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I could really use some advice regarding my re-home dogs behaviour please.

(15 Posts)
peskyfeelings Tue 26-Jul-16 21:34:45

Myself and DP re-homed a Papillion nearly three months ago. He previously belonged to my parents (my mother used to breed/show them) and we took him due to a combination of my DP falling in love with him and aggression issues between him and one of my mothers other three dogs.

Unfortunately the dog has not been well socialised and is very nervous of people and fearful aggressive towards other dogs. However these issues are slowly improving. The real problem is his interaction with myself and DP. I will outline the main points and see what people think.

When we first got him home he was really friendly towards us both. However his behaviour towards my DP has gotten increasingly odd. It's at the point now where he cowers away from him, hides under bed when I'm out of house etc. He will lie beside DP on bed though and interact with him on walks providing I'm there. He will reluctantly let DP walk him alone, but has to be kept on lead, and won't interact with ball games etc.

He is really clingy with me. He follows me around house, gets under my feet, hides behind me when DP is there. He's currently asleep squashed up right against me as I type this!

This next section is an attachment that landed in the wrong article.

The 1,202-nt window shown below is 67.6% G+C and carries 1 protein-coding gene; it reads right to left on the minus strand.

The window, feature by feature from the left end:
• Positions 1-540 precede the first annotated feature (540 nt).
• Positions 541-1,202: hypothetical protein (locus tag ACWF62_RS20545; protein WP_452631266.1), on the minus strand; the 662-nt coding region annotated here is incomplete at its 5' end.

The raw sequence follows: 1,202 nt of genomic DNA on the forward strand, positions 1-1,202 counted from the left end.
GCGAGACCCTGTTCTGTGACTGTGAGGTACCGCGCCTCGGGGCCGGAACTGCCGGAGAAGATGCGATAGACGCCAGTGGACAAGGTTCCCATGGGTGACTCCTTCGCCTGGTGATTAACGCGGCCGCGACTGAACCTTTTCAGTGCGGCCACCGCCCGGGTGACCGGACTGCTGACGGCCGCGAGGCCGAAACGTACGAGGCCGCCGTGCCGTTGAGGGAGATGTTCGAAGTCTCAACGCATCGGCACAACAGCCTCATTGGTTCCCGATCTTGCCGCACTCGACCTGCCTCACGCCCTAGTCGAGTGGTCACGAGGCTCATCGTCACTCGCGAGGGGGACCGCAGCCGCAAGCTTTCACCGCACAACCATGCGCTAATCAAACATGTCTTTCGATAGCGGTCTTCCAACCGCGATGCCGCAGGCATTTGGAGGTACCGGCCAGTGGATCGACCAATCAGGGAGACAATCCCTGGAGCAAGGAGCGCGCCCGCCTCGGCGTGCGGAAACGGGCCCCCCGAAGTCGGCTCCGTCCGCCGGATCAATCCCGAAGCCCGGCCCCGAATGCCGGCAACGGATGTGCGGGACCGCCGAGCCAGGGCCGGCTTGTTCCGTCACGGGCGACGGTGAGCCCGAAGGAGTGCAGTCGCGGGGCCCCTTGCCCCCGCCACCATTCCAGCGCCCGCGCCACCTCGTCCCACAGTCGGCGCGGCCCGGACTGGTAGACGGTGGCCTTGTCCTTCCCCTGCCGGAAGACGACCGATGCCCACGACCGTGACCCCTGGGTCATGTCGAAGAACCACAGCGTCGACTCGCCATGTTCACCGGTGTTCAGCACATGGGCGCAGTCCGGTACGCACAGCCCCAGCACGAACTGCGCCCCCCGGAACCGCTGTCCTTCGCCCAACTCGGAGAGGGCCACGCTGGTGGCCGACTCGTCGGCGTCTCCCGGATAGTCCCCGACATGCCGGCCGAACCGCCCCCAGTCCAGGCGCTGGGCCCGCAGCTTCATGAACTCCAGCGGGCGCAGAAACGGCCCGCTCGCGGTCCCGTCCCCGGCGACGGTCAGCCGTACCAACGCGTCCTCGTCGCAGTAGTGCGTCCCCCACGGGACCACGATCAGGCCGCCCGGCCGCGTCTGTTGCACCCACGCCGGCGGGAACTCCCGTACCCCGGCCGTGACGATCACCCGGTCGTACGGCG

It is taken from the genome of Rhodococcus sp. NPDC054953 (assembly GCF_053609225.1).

Toileting habits. We don't have a garden, but we do have a small yard space at front of house. At first he was happy to go down there with either of us for a wee. Then this changed to only weeing if I took him down. Then he started "pretending" to cock his leg for a wee when I took him, but not going. Now he will just stand or sit there and totally refuse, even if he hasn't been for hours. I noticed today that the cushion he sleeps on stank of wee. It looks like he has been weeing on it. He gets walked a couple of times a day, but now he will only wee if he is walked to park 5 minutes walk away! Also he will only wee if I take him and only if I let him off lead to do it.

I know there are probably some real anxiety issues at work, but I'm at a bit of a loss what to do about it. I contacted a few dog psychologist people, but they all quoted £100+ for a consultation and we really don't have that sort of money!

Any suggestions would be much appreciated. smile

Sofie88 Tue 26-Jul-16 22:28:25

Hi PeskyFeelings!
I'm a fellow dog owner and have had similar problems (toileting) which we've worked through. Also this past week my dog has become rather vocal and defensive towards males.... Has your OH had to reprimand your dog at all? If so this could be a possible cause? You could get him to continue to play and make a fuss of the dog and see if there is any improvement that way.